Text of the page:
Background: Chest radiation therapy (RT) is known to be associated with cardiotoxicity. However, the changes in myocardial tissue characterization with radiation-induced cardiotoxicity are not well-understood. Objectives: This study sought to assess the changes in left ventricular function and tissue characterization using cardiovascular magnetic resonance (CMR) in patients receiving RT. Materials and Methods: Between June 2015 and July 2018, we enrolled patients with breast, lung cancer, or lymphoma with plan to receive chest radiation after chemotherapy. CMR was performed using a 1.5T scanner at baseline and 6 months after RT. Myocardial volume, function, strain analysis using feature tracking, and tissue characterization including late gadolinium enhancement (LGE), T1, T2, T1ρ (rho), and extracellular volume fraction (ECV) were measured and compared using non-parametric methods. Results: The final cohort consisted of 16 patients, 11 of whom completed both baseline and follow-up CMRs. Patients were matched to 10 healthy controls. At baseline prior to RT, compared to controls, patients had lower global circumferential strain (GCS) (15.3 ± 2.2% vs.18.4 ± 2.1%, p = 0.004), and elevated T2 (47.9 ± 4.8 ms vs. 45.0 ± 1.5 ms, p = 0.04) and T1ρ values (78.4 ± 5.9 vs. 66.9 ± 4.6 ms, p < 0.001). Two patients had LGE. There was no significant difference in the average T1 values or ECV. There was a trend toward lower LV ejection fraction and global longitudinal strain (GLS). At 6-month follow-up after RT, there were no significant changes in all the CMR parameters. Conclusion: At 6-month following chest radiation therapy, there was no change in LV and RV EF, LV and RV GLS, LV GCS, and myocardial tissue characterization using LGE, T1, ECV, T2, and T1ρ in a small cohort of patients. However, the baseline T2 and T1ρ were elevated and LV GCS was reduced compared to controls indicating ongoing myocardial edema and subclinical dysfunction post-chemotherapy.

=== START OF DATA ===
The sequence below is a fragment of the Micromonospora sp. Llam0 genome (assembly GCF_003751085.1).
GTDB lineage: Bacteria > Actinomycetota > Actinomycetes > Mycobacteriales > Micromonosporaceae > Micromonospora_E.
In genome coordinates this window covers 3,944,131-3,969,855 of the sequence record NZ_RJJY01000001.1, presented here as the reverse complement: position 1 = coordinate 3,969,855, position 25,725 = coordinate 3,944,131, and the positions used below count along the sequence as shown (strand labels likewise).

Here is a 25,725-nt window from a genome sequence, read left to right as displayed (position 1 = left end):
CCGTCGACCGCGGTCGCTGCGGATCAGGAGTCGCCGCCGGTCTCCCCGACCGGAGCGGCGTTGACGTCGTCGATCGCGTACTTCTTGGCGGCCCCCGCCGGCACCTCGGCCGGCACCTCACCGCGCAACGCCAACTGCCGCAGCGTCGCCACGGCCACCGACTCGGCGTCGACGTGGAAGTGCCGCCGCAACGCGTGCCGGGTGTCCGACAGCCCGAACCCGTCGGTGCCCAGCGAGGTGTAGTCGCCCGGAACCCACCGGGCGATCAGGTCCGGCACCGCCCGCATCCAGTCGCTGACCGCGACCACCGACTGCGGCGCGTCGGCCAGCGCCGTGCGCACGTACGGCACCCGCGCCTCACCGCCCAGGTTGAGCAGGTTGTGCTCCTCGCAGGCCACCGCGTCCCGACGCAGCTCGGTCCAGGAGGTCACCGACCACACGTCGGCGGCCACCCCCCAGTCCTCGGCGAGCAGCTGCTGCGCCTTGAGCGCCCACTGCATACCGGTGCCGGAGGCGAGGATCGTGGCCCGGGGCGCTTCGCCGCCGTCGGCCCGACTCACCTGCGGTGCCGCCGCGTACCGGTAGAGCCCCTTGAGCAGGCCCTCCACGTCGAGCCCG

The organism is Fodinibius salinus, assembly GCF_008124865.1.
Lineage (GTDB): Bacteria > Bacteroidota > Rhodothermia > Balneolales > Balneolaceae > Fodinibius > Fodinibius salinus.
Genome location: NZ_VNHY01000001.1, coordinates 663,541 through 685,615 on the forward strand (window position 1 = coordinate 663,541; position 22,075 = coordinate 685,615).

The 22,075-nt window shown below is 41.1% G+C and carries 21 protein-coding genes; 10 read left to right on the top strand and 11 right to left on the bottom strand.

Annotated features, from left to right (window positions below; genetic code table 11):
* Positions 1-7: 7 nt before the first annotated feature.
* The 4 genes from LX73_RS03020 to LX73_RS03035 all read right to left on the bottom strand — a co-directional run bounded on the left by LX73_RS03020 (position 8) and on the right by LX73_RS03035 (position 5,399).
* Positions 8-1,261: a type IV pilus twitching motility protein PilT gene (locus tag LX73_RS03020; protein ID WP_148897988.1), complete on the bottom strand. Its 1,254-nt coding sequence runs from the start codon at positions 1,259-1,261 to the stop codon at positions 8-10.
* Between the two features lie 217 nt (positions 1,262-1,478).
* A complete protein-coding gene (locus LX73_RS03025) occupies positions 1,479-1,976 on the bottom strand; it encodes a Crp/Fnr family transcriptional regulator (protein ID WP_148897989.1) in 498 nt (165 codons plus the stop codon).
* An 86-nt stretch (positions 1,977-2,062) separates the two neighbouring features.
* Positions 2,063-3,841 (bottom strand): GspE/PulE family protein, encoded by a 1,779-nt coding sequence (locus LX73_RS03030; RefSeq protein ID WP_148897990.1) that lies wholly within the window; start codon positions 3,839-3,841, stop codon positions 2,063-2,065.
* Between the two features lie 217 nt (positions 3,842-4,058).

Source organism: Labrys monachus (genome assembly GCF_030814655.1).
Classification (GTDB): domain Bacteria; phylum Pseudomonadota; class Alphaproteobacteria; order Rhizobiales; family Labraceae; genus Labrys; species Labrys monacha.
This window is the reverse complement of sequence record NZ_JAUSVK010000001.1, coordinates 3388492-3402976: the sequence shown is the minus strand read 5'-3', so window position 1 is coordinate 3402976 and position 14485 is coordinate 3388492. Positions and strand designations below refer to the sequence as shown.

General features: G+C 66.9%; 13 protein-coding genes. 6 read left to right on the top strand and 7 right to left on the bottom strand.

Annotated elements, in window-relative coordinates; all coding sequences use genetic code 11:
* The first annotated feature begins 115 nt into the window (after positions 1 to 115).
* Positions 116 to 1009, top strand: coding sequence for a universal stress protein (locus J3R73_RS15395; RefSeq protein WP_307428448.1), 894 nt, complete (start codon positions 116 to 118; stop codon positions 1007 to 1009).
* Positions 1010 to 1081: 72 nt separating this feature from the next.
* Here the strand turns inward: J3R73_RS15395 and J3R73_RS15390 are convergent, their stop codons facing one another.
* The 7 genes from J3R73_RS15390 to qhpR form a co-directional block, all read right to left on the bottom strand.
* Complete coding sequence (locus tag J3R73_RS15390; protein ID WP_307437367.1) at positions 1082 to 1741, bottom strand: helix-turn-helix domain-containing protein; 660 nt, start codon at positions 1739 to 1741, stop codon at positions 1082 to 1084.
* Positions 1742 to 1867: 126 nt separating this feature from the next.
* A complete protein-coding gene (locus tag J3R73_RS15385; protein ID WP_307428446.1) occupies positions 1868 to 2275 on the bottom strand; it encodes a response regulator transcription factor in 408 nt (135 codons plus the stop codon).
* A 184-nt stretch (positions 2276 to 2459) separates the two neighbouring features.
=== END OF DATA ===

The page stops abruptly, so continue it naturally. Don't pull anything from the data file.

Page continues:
- chemotherapy associated cardiotoxicity
- prospective cohort study
- radiation cardiotoxicity
ASJC Scopus subject areas
- Cardiology and Cardiovascular Medicine